The Jewish Calendar

The ancient Jewish Calendar had a year consisting of 12 or 13 months as decided by the authorities, each month beginning when the crescent Moon had actually been observed. It was replaced by the present fixed calendar in the 4th century AD. This is based on the Metonic cycle of 19 solar years which very nearly equal 235 lunations. In each cycle numbers 3, 6, 8, 11, 14, 17, and 19 are 'embolismic' years having 13 months, while the other 12 are 'common' years having 12 months. The 12 months of the regular common year contain alternately 30 and 29 days; the extra month, First Adar, which in embolismic years is inserted between the fifth month (Shevat) and sixth month (Adar, or Second Adar as it is called in leap years) of the common year, has 30 days. Because of restrictions as to the days of the week on which certain religious fasts or festivals can fall, the year cannot begin on a Sunday, Wednesday, or Friday. To avoid this happening the length of the year is altered by a day, so that a year can be deficient, regular, or abundant according to whether it has 353, 354, 355, 383, 384, or 385 days in it. The extra day is either added to the second or subtracted from the third month according to whether the year is abundant or deficient. The years are reckoned from the era of the Creation, which is taken to be 7 October 3761 BC. The Jewish year AM 5738 began on 13 September 1977. The Jewish day begins nominally at sunset but actually at 6 p.m.; its length is 24 hours but each hour is divided into 1080 halaquim. The New Year, Rosh Hashanah or 1 Tishri, falls between 5 September and 5 October, and is followed on 10 Tishri by Yom Kippur, the Day of Atonement.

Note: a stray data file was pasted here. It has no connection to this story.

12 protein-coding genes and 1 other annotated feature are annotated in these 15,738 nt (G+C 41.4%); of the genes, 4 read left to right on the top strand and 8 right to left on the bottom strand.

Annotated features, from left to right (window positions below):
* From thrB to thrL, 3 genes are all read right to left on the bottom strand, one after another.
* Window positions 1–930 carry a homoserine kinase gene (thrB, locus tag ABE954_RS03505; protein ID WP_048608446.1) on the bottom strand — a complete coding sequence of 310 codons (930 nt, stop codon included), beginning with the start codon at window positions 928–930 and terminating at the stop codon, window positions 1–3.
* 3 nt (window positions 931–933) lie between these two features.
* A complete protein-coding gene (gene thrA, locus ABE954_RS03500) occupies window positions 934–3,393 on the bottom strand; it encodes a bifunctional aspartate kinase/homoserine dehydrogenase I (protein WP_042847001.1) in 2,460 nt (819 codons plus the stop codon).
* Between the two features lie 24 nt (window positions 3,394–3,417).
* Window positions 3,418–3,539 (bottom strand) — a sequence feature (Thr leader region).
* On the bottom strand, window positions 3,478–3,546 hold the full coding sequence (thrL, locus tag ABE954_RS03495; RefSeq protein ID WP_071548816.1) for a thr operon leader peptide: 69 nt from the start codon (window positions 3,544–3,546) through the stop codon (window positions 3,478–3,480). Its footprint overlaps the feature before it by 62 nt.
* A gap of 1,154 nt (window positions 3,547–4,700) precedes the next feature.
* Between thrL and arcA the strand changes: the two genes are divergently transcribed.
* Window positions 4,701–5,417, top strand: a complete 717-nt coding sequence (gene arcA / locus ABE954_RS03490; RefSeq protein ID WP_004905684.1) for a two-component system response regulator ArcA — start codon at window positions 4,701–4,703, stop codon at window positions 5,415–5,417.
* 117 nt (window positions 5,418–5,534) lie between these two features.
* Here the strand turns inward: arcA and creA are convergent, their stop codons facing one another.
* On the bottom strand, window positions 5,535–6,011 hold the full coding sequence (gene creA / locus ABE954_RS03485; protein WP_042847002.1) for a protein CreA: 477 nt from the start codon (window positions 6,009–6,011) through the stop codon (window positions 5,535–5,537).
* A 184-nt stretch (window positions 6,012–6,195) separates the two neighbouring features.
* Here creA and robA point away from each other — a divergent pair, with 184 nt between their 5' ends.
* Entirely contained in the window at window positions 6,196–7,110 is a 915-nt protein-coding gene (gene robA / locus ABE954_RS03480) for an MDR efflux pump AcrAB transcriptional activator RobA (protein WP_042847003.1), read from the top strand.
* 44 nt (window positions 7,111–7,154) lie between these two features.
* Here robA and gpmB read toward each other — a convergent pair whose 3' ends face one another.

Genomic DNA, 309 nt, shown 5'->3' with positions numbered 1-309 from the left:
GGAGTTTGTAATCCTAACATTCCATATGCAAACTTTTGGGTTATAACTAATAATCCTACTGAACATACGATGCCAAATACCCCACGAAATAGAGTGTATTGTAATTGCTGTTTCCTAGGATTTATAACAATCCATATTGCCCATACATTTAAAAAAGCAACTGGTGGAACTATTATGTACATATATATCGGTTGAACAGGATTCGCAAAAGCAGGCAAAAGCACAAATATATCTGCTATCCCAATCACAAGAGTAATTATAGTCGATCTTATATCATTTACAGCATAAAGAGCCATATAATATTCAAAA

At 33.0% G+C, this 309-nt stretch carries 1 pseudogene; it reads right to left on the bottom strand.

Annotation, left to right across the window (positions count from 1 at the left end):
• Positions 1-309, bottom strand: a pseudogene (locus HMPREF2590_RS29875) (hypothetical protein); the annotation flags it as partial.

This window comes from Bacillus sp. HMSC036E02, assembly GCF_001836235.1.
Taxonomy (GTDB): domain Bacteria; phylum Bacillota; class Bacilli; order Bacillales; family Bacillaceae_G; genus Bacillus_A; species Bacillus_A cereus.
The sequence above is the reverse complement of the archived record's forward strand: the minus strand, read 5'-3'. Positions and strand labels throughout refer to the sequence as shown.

More by this Author

  • Printing Inks
    0

    Ink is a liquid or a paste that contains a dye or a pigment and is used for writing, drawing, or printing. Many inks contain special ingredients to suit them for particular applications.

  • All About Candles
    0

    A candle is a cylindrical piece of tallow or wax that contains a wick of cotton or linen and is burned to give light. The origin of the candle can be traced back to about the year 2000 B.C. The earliest candles may not...

  • The White House
    0

    The White House as it appears from the north. Photograph by David Lat. The White House is the official residence of the President of the United States, located in Washington, D.C. It is on Pennsylvania Avenue facing...


Comments

No comments yet.

    Sign in or sign up and post using a HubPages Network account.

    0 of 8192 characters used
    Post Comment

    No HTML is allowed in comments, but URLs will be hyperlinked. Comments are not for promoting your articles or other sites.


    Click to Rate This Article
    working